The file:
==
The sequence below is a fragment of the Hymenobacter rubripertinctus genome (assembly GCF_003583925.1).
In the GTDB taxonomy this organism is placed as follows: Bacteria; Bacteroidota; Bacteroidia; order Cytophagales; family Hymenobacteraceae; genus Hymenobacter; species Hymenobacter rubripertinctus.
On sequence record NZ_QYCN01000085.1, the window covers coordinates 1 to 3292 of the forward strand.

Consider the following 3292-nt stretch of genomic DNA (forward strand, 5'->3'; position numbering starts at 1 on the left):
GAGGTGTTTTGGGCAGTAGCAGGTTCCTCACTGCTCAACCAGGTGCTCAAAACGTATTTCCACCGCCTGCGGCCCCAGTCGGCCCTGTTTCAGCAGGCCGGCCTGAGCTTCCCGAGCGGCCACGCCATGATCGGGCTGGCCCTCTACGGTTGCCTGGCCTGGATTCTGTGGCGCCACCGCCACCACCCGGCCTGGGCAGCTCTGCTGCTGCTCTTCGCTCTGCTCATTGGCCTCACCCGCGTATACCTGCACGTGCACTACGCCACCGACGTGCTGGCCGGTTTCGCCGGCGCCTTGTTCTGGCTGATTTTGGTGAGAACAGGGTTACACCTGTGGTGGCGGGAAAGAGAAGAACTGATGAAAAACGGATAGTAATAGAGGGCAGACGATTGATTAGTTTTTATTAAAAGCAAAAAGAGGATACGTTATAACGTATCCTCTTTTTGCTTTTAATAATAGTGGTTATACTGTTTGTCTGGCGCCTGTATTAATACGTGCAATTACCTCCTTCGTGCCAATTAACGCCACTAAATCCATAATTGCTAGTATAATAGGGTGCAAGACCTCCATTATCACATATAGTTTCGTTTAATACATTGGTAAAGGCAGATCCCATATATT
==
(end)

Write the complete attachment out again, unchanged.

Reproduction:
The sequence below is a fragment of the Hymenobacter rubripertinctus genome (assembly GCF_003583925.1).
In the GTDB taxonomy this organism is placed as follows: Bacteria; Bacteroidota; Bacteroidia; order Cytophagales; family Hymenobacteraceae; genus Hymenobacter; species Hymenobacter rubripertinctus.
On sequence record NZ_QYCN01000085.1, the window covers coordinates 1 to 3292 of the forward strand.

Consider the following 3292-nt stretch of genomic DNA (forward strand, 5'->3'; position numbering starts at 1 on the left):
GAGGTGTTTTGGGCAGTAGCAGGTTCCTCACTGCTCAACCAGGTGCTCAAAACGTATTTCCACCGCCTGCGGCCCCAGTCGGCCCTGTTTCAGCAGGCCGGCCTGAGCTTCCCGAGCGGCCACGCCATGATCGGGCTGGCCCTCTACGGTTGCCTGGCCTGGATTCTGTGGCGCCACCGCCACCACCCGGCCTGGGCAGCTCTGCTGCTGCTCTTCGCTCTGCTCATTGGCCTCACCCGCGTATACCTGCACGTGCACTACGCCACCGACGTGCTGGCCGGTTTCGCCGGCGCCTTGTTCTGGCTGATTTTGGTGAGAACAGGGTTACACCTGTGGTGGCGGGAAAGAGAAGAACTGATGAAAAACGGATAGTAATAGAGGGCAGACGATTGATTAGTTTTTATTAAAAGCAAAAAGAGGATACGTTATAACGTATCCTCTTTTTGCTTTTAATAATAGTGGTTATACTGTTTGTCTGGCGCCTGTATTAATACGTGCAATTACCTCCTTCGTGCCAATTAACGCCACTAAATCCATAATTGCTAGTATAATAGGGTGCAAGACCTCCATTATCACATATAGTTTCGTTTAATACATTGGTAAAGGCAGATCCCATATATT